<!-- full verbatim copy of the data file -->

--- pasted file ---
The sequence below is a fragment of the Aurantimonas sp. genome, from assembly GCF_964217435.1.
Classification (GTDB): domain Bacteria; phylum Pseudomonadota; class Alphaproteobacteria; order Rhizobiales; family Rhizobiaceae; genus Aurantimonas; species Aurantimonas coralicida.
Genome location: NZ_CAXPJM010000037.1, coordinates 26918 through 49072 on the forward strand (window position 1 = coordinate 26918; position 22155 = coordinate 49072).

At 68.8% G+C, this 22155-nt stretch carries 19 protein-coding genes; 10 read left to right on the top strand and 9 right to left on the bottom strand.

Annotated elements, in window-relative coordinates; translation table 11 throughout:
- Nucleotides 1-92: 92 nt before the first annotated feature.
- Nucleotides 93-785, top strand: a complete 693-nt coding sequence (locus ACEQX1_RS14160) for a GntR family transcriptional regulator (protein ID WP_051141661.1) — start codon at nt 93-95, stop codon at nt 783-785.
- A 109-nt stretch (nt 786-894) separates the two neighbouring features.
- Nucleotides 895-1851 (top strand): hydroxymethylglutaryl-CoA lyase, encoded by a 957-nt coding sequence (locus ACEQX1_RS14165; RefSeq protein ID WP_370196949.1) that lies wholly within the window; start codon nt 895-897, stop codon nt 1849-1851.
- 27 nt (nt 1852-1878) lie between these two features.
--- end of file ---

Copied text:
The sequence below is a fragment of the Aurantimonas sp. genome, from assembly GCF_964217435.1.
Classification (GTDB): domain Bacteria; phylum Pseudomonadota; class Alphaproteobacteria; order Rhizobiales; family Rhizobiaceae; genus Aurantimonas; species Aurantimonas coralicida.
Genome location: NZ_CAXPJM010000037.1, coordinates 26918 through 49072 on the forward strand (window position 1 = coordinate 26918; position 22155 = coordinate 49072).

At 68.8% G+C, this 22155-nt stretch carries 19 protein-coding genes; 10 read left to right on the top strand and 9 right to left on the bottom strand.

Annotated elements, in window-relative coordinates; translation table 11 throughout:
- Nucleotides 1-92: 92 nt before the first annotated feature.
- Nucleotides 93-785, top strand: a complete 693-nt coding sequence (locus ACEQX1_RS14160) for a GntR family transcriptional regulator (protein ID WP_051141661.1) — start codon at nt 93-95, stop codon at nt 783-785.
- A 109-nt stretch (nt 786-894) separates the two neighbouring features.
- Nucleotides 895-1851 (top strand): hydroxymethylglutaryl-CoA lyase, encoded by a 957-nt coding sequence (locus ACEQX1_RS14165; RefSeq protein ID WP_370196949.1) that lies wholly within the window; start codon nt 895-897, stop codon nt 1849-1851.
- 27 nt (nt 1852-1878) lie between these two features.